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Bush at War focuses on the three months following the terrorist attacks of September 11, 2001, during which the U.S. prepared for war in Afghanistan, took steps toward a preemptive strike against Iraq, intensified homeland defense, and began a well-funded CIA covert war against terrorism around the world. The narrative is classic Woodward: using his inside access to the major players, he offers a nearly day-by-day account of the decision-making processes and power battles behind the headlines. Woodward's information is based on tape-recorded interviews of over a hundred sources (some unnamed), including four hours of exclusive interviews with the president, along with notes from cabinet meetings and access to some classified reports.
Woodward's analysis of President Bush's leadership style is especially fascinating. A self-described "gut player" who relies heavily on instinct, Bush comes across as a man of action continually pressing his cabinet for concrete results. The revelation that the president developed and publicly stated the so-called Bush Doctrine--the policy that the U.S. would not only go after terrorists everywhere but also those governments or groups which harbor them--without first consulting Vice President Dick Cheney, Secretary of State Colin Powell, or Defense Secretary Donald Rumsfeld is particularly telling. Other principals are examined with equal scrutiny. Though National Security Advisor Condoleezza Rice emerges as soft-spoken and even tentative during group meetings, it becomes clear that Bush is dependent on her for candid advice as well as for conveying his thoughts to his cabinet. The relationship between Powell and Rumsfeld (and to a lesser degree Powell and Cheney) is often strained, exposing their differences regarding how to deal with Iraq and whether coalition building or unilateralism is most appropriate. Woodward also describes how CIA director George Tenet prepared a paramilitary team to infiltrate Afghanistan to set the groundwork for invasion, and how this ushered in a new era of cooperation between the defense department and the CIA. A worthwhile and often enlightening read, this is a revealing and informative first draft of the Bush legacy. --Shawn Carkonen --This text refers to an out of print or unavailable edition of this title.
Quoting liberally from transcripts of National Security Council meetings and hundreds of interviews with those in the presidential inner circle, including four hours of interviews with Bush himself, the Washington Post assistant managing editor, best-selling author and Watergate muckraker manages to provide a nonpartisan account of the first 100 days of the post September 11 war on terror. While Condoleezza Rice, Colin Powell, President Bush and CIA Director George Tenet are impressive, Donald Rumsfeld and Deputy Defense Secretary Paul Wolfowitz come off as hawkish and reactionary, repeatedly calling for a strike against Iraq in the first days of the conflict while pushing for a more widespread, global war. Woodward does an excellent job of exposing the seat-of-their-pants planning sessions conducted at the highest levels of power and the hectic diplomacy practiced by Powell and Bush in trying to get the air war against Afghanistan off the ground. He also brings to light the divisions among the planners concerning the bombing in Afghanistan, which made little impact until late in the game, when the Taliban lines were finally hit. In addition to recounting the heated arguments about when and how to retaliate against Al Qaeda, Woodward also follows Special Ops agents flown into Afghanistan with millions in payoff money weeks in advance of any other American presence. Living in harsh conditions with little to no support, these "110 CIA officers and 316 Special Forces personnel," in this account, ran the show, and effectively won the war with their intelligence gathering operations. While at times relying a bit too heavily on transcribed conversations, Woodward nonetheless offers one of the first truly insightful and informative accounts of the decision making process in the war on terror. 16 pages of b&w photos.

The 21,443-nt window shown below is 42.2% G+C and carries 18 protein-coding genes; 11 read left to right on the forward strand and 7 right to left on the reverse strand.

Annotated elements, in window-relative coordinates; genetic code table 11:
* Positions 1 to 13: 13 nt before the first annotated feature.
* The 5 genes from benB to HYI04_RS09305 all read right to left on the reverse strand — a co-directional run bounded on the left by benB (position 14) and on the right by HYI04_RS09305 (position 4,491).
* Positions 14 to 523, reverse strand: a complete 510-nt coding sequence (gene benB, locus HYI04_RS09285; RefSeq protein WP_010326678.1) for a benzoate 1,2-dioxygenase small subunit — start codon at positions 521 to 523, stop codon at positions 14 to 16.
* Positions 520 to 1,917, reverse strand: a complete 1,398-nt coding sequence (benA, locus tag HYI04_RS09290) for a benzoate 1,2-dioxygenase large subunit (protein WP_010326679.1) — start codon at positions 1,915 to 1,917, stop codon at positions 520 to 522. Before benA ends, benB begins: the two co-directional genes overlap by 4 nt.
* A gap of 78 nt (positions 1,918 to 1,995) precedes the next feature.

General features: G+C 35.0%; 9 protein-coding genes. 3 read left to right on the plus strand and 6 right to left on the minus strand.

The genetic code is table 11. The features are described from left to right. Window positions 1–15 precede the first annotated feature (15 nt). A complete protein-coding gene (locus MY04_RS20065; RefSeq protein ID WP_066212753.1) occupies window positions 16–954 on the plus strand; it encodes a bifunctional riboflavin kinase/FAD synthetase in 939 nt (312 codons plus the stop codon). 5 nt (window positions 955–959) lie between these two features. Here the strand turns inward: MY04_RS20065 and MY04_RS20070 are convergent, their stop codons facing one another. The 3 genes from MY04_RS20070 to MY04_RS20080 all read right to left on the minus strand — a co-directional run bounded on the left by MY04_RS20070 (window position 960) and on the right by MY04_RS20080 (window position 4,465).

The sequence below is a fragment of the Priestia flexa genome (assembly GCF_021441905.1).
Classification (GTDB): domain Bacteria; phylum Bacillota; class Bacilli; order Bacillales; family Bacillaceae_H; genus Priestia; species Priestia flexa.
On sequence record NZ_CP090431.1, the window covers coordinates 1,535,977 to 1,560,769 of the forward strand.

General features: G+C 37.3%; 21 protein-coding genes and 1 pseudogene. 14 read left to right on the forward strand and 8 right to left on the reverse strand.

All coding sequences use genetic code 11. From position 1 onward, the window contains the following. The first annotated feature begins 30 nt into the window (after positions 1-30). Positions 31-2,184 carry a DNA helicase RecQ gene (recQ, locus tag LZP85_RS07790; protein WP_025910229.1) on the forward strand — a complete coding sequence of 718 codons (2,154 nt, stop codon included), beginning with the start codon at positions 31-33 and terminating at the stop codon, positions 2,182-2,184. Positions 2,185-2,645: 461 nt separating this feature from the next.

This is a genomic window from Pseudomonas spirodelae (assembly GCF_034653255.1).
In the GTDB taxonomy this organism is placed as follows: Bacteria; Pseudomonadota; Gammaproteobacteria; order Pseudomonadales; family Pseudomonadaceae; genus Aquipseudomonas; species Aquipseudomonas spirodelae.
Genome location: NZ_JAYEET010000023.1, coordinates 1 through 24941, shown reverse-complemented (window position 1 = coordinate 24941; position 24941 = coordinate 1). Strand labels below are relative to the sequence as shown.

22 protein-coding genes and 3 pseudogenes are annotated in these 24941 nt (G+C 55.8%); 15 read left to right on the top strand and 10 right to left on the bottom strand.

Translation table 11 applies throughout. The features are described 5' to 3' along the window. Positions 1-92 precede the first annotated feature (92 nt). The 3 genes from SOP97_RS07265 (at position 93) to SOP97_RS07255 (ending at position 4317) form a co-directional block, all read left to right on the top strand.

Copyright 2002 Reed Business Information, Inc. --This text refers to an out of print or unavailable edition of this title.
...Woodward documented the days/weeks/months following the September 11th attacks and how the White House handled the situation in a very even handed and exposed way. Read morePublished 5 months ago by William H. Folk II
Woodward seems to think highly of all those that give him accessPublished 6 months ago by Jack Bugg
(This review was written in December 2014, 13 years after 9/11.)
There are many good editorial and customer reviews provided here, so I will try not to repeat that... Read more
In Bush at War, Woodward presents a very insightful insiders' view of the 9/11 and its aftermath as the Bush administration waged war against Afghanistan and debated war against... Read morePublished 8 months ago by Kelley Ridings
Loved the book. Wanted to read it for years. Now I know what happened in the Bush administration after 9/11 and why the US went into Afghanistan and Iraq. Read morePublished 16 months ago by Mary S Christopher